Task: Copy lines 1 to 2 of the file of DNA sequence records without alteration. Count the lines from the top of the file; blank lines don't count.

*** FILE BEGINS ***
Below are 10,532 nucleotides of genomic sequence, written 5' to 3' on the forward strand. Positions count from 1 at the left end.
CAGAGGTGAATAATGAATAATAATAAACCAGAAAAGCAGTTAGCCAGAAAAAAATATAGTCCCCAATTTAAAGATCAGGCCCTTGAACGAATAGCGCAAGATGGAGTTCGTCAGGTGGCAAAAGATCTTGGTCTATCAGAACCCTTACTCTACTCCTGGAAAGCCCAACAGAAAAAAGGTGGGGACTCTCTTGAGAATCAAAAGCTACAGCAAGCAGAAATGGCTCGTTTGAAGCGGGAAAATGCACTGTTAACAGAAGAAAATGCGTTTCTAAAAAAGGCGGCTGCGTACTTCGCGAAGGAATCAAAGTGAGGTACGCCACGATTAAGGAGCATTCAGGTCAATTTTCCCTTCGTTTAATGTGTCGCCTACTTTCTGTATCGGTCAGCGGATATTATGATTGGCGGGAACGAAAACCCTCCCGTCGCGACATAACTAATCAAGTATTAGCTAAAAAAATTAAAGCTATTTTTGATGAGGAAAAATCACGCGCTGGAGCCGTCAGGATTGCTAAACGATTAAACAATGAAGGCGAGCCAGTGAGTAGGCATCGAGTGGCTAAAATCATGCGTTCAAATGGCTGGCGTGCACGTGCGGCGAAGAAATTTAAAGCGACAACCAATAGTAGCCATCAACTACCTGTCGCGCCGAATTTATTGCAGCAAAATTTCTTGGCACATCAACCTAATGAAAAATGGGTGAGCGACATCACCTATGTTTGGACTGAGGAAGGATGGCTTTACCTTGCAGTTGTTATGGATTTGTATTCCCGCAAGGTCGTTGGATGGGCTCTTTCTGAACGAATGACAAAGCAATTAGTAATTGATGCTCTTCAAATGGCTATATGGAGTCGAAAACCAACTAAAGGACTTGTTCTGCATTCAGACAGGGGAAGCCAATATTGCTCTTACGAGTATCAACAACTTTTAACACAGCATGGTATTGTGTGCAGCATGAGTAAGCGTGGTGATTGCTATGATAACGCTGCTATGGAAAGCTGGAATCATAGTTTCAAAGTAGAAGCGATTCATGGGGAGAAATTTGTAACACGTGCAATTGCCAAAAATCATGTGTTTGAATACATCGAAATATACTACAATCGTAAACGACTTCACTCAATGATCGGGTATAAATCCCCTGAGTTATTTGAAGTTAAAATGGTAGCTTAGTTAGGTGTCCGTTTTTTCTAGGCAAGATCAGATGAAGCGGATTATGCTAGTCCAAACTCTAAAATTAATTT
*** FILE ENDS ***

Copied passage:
Below are 10,532 nucleotides of genomic sequence, written 5' to 3' on the forward strand. Positions count from 1 at the left end.
CAGAGGTGAATAATGAATAATAATAAACCAGAAAAGCAGTTAGCCAGAAAAAAATATAGTCCCCAATTTAAAGATCAGGCCCTTGAACGAATAGCGCAAGATGGAGTTCGTCAGGTGGCAAAAGATCTTGGTCTATCAGAACCCTTACTCTACTCCTGGAAAGCCCAACAGAAAAAAGGTGGGGACTCTCTTGAGAATCAAAAGCTACAGCAAGCAGAAATGGCTCGTTTGAAGCGGGAAAATGCACTGTTAACAGAAGAAAATGCGTTTCTAAAAAAGGCGGCTGCGTACTTCGCGAAGGAATCAAAGTGAGGTACGCCACGATTAAGGAGCATTCAGGTCAATTTTCCCTTCGTTTAATGTGTCGCCTACTTTCTGTATCGGTCAGCGGATATTATGATTGGCGGGAACGAAAACCCTCCCGTCGCGACATAACTAATCAAGTATTAGCTAAAAAAATTAAAGCTATTTTTGATGAGGAAAAATCACGCGCTGGAGCCGTCAGGATTGCTAAACGATTAAACAATGAAGGCGAGCCAGTGAGTAGGCATCGAGTGGCTAAAATCATGCGTTCAAATGGCTGGCGTGCACGTGCGGCGAAGAAATTTAAAGCGACAACCAATAGTAGCCATCAACTACCTGTCGCGCCGAATTTATTGCAGCAAAATTTCTTGGCACATCAACCTAATGAAAAATGGGTGAGCGACATCACCTATGTTTGGACTGAGGAAGGATGGCTTTACCTTGCAGTTGTTATGGATTTGTATTCCCGCAAGGTCGTTGGATGGGCTCTTTCTGAACGAATGACAAAGCAATTAGTAATTGATGCTCTTCAAATGGCTATATGGAGTCGAAAACCAACTAAAGGACTTGTTCTGCATTCAGACAGGGGAAGCCAATATTGCTCTTACGAGTATCAACAACTTTTAACACAGCATGGTATTGTGTGCAGCATGAGTAAGCGTGGTGATTGCTATGATAACGCTGCTATGGAAAGCTGGAATCATAGTTTCAAAGTAGAAGCGATTCATGGGGAGAAATTTGTAACACGTGCAATTGCCAAAAATCATGTGTTTGAATACATCGAAATATACTACAATCGTAAACGACTTCACTCAATGATCGGGTATAAATCCCCTGAGTTATTTGAAGTTAAAATGGTAGCTTAGTTAGGTGTCCGTTTTTTCTAGGCAAGATCAGATGAAGCGGATTATGCTAGTCCAAACTCTAAAATTAATTT